Slide 1: Section shows, on the right side, active fibroblasts with oval nuclei and abundant densely staining cytoplasm surrounding a paraffin pellet, which has been extracted during slide preparation. On the left side (nearest the oval-shaped blood vessel), less active fibroblasts with elongate nuclei and thin strands of cytoplasm can be seen. Other cells are also present. Not all cells are identifiable.
Slide 2: Fibroblasts (elongated dark nuclei and scant cytoplasm) are often oriented along collagen bundles in this irregular C.T. Also here are nuclei of migrant cells (not unambiguously identifiable) and endothelial cells lining blood vessels. The apparently empty spaces between cells and fiber bundles in life are occupied by ground substances which are extracted during the preparation of routine paraffin-embedded sections.
Slide 3: EM of a fibroblast sectioned through its nucleus and the processes of another fibroblast surrounded by bundles of collagen fibers in various orientations. At the lower part of the image is a free surface covered by a thin mesothelial cell (cytoplasm only in this section).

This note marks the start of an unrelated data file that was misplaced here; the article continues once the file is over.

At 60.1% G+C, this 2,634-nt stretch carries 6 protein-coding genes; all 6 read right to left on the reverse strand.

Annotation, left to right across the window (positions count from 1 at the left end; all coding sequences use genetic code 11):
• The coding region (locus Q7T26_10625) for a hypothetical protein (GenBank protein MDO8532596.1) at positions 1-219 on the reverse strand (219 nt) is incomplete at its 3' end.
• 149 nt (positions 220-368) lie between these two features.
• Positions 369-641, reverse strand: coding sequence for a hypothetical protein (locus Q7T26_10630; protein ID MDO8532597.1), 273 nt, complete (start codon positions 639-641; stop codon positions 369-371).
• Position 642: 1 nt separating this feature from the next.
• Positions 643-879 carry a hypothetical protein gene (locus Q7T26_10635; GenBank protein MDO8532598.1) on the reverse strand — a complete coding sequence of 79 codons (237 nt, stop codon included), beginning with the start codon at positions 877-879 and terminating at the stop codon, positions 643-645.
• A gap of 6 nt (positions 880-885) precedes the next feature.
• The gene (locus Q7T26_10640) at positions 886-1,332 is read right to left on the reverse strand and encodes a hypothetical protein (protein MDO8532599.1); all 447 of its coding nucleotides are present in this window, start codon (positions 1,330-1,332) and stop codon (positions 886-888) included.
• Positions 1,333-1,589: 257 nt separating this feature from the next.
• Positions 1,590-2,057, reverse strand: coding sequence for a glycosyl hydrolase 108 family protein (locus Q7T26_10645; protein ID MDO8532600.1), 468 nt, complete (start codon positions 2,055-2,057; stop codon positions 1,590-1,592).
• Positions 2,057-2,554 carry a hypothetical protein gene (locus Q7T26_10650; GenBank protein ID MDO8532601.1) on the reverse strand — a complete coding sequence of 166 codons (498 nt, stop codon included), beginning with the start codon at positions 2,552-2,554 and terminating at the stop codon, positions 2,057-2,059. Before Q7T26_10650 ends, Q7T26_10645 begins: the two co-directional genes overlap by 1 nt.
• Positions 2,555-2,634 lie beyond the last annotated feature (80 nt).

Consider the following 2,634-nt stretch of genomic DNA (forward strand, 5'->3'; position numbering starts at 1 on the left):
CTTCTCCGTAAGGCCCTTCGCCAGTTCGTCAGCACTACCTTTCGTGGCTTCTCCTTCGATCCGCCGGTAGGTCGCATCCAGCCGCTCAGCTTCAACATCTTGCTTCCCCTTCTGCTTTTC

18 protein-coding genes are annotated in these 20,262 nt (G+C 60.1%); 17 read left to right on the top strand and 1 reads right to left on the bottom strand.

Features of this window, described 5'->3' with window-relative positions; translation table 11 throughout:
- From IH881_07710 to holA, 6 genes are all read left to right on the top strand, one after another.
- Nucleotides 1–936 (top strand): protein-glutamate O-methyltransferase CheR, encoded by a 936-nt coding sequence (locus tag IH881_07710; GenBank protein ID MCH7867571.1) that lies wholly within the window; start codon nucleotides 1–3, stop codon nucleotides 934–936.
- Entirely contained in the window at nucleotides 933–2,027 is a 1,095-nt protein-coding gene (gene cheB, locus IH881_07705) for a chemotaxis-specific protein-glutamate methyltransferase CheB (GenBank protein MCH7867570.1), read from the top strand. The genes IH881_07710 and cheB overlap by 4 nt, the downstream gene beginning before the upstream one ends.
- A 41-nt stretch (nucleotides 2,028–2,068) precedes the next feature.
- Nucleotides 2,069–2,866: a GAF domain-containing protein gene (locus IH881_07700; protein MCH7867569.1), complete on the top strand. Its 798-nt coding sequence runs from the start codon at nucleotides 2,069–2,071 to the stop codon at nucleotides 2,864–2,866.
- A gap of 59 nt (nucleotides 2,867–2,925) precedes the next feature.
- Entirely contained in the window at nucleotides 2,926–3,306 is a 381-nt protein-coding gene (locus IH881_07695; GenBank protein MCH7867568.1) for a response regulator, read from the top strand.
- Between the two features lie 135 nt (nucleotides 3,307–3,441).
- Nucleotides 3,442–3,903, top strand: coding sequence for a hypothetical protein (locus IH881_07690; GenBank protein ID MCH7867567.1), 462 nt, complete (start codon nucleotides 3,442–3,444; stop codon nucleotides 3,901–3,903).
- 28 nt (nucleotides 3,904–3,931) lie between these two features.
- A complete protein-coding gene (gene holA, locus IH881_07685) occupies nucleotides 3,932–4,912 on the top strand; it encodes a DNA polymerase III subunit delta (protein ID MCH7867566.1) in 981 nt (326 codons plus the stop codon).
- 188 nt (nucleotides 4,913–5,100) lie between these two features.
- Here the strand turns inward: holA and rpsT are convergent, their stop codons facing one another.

Slide 4: This high magnification, plastic embedded section shows fibroblasts, collagen bundles and mast cells. (Yup, you noticed, slide 4 does not exist...)
Slide 5: Mast cells in mesentery are seen along blood vessels, whole mount, Giemsa stain. See text with Slide 3-32.
Slide 6: TEM of loose connective tissue containing a mast cell and fibroblasts.
Slide 7: A higher magnification of the mast cell in slide #7 to show granule details. Note the 'scrolled' appearance of many of the granule contents.
Slide 8: Reticular cells are a special type of fibroblast. They have large nuclei and long cytoplasmic processes and are especially visible in the clear part of this field. Macrophages with ingested material are also visible. Most of the small cells, with densely staining nuclei and hardly any visible cytoplasm, are lymphocytes.